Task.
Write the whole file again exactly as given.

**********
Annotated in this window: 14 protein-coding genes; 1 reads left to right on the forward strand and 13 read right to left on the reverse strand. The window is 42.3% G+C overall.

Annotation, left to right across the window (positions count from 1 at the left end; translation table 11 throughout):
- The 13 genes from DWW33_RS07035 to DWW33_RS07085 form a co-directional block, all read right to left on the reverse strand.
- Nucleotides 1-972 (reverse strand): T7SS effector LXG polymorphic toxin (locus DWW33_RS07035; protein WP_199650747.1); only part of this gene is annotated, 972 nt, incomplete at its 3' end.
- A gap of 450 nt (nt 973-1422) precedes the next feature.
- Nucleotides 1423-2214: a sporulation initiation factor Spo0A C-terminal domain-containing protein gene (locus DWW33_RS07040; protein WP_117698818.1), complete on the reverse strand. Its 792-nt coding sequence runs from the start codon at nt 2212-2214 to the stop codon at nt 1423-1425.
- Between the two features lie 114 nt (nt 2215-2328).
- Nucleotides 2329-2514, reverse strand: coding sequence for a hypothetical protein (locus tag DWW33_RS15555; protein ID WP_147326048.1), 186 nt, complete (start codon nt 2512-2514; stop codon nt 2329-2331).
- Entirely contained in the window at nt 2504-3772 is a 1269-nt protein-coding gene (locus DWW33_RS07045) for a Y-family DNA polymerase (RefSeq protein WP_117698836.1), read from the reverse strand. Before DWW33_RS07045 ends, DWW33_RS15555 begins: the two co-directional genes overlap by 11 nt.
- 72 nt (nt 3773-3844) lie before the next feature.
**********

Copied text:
Annotated in this window: 14 protein-coding genes; 1 reads left to right on the forward strand and 13 read right to left on the reverse strand. The window is 42.3% G+C overall.

Annotation, left to right across the window (positions count from 1 at the left end; translation table 11 throughout):
- The 13 genes from DWW33_RS07035 to DWW33_RS07085 form a co-directional block, all read right to left on the reverse strand.
- Nucleotides 1-972 (reverse strand): T7SS effector LXG polymorphic toxin (locus DWW33_RS07035; protein WP_199650747.1); only part of this gene is annotated, 972 nt, incomplete at its 3' end.
- A gap of 450 nt (nt 973-1422) precedes the next feature.
- Nucleotides 1423-2214: a sporulation initiation factor Spo0A C-terminal domain-containing protein gene (locus DWW33_RS07040; protein WP_117698818.1), complete on the reverse strand. Its 792-nt coding sequence runs from the start codon at nt 2212-2214 to the stop codon at nt 1423-1425.
- Between the two features lie 114 nt (nt 2215-2328).
- Nucleotides 2329-2514, reverse strand: coding sequence for a hypothetical protein (locus tag DWW33_RS15555; protein ID WP_147326048.1), 186 nt, complete (start codon nt 2512-2514; stop codon nt 2329-2331).
- Entirely contained in the window at nt 2504-3772 is a 1269-nt protein-coding gene (locus DWW33_RS07045) for a Y-family DNA polymerase (RefSeq protein WP_117698836.1), read from the reverse strand. Before DWW33_RS07045 ends, DWW33_RS15555 begins: the two co-directional genes overlap by 11 nt.
- 72 nt (nt 3773-3844) lie before the next feature.